Money, Money Money
The number one barrier for students who want to study abroad is finances. Each program is different when it comes to cost. Third party organizations offer scholarships to encourage students to participate in their programs. API Study and Intern Abroad offer scholarships from $250 to $1000. Trips can also be organized through third party organizations such as World Teach or Carpe Diem Education, who handle travel arrangements lodging, and airport pickups.
Peralta sponsored programs to Ethiopia and Ghana, typically cover all of the logistics, travel, lodging, meals, and travel insurance. “The African American Studies Department at Merritt has been doing trips forever, longer than I’ve been here,” said Gephart. “They do a lot of fundraising to keep the program at a low cost.”
Drew Gephart presented at the Institute of International Education (IIE) 2016 Best Practices Conference. Photo Courtesy of Drew Gephart.
Wright was in a difficult position and had to be creative in order fund his study abroad program to Nice, France. “I was in a weird place. I was leaving BCC in spring 2016, starting UC Berkeley in fall 2016 and the program happened in summer 2016. The program fee and tuition was $5,700, plus a $400 deposit and my flight cost. I felt like that guy in the movie who is tuck in the airport. But I had to go and if you want it bad enough you’re willing to do what it takes.”
He applied for as many scholarships as possible, some far outside the box. “I was working with the Peralta Foundation to find out about new scholarships. I went to their workshops and TAP, so I knew how to craft an essay.” Gephart advised him to start a GoFundMe page.
“I had an elevator pitch so anybody and everybody I bumped into knew what I wanted. I’d say, Did you see my GoFundMe page? Here take a look. Some people would say, I saw your fundraising page and hand me $40.”
During his time at Peralta District, Wright was involved in Umoja and assisted in writing the student equity plan. “People knew my work ethic and my reputation came with me. I asked for help, and when that person was unable to help, they would say, but go talk to this person. You are going to get a ton of no’s. Are you going to let those no’s be a wall or speed bump?”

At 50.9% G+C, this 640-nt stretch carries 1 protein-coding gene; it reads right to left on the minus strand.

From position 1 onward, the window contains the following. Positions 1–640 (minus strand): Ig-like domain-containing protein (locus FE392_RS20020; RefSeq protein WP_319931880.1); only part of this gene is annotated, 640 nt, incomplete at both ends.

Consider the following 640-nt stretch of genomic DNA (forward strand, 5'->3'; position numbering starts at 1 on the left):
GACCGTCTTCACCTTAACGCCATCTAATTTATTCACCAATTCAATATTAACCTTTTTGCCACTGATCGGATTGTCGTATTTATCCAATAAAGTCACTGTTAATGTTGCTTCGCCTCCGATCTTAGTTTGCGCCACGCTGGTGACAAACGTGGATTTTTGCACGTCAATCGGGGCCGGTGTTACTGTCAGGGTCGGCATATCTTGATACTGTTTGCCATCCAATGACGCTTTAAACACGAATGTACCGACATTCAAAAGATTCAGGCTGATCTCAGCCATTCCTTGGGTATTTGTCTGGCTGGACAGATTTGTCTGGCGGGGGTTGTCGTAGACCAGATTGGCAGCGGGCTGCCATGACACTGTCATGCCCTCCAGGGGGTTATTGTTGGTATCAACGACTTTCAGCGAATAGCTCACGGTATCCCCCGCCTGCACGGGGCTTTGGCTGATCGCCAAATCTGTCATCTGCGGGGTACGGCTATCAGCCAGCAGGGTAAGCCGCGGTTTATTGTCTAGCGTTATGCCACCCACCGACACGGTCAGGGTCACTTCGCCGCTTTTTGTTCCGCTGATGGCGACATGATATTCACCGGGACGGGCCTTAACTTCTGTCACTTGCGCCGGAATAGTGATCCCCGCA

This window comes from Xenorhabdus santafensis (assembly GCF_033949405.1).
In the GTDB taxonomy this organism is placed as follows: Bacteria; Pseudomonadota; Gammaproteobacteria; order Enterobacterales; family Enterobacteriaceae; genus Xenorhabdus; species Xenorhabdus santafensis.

In addition to his GoFundMe campaign, Wright was awarded six scholarships. He covered the program costs plus a little extra for trips to Spain, Morocco, and Rome with his classmates. “Because it was a summer program, I did not have to come up with three months’ worth of rent. It was a four to six-week program and I earned six units of UC Berkeley credit.”
Peralta’s study abroad website has a link to a scholarship database. Students can go to StudyAbroad.com and search for funding. There are two language scholarships available from the U.S. Department of State. “I would love to have more students apply for those because they are full ride scholarships, basically free,” said Gephart.
Although applying for a financial aid loan is possible, Gephart strongly warns against it, “I would recommend scholarships, fundraising or using their financial aid such as FAFSA. There is so much money out there, it is just a matter of doing the work.”
Wright will be graduating next year with a BA in Rhetoric and he’s planning to apply to Harvard Business School in 2020. He recalls his time in France, “What I learned was invaluable. It shaped my time at Berkeley. You are spending six weeks with the same people and you are doing everything together so you have a special bond with these people. There were 80 people on that trip and every day on a campus of about 37, 000 students, I saw at least one from the program. Seeing those familiar faces made it a little bit smaller, intimate and manageable.”
Peralta’s Office of International Education estimates 107 students will study abroad programs in 2017, doubling the total from last year.
To learn more about available opportunities, sign up for the study abroad newsletter: http:// web.peralta .edu/international/study- abroad- newsletter or contact Drew Gephart at (510) 587-7834 or firstname.lastname@example.org.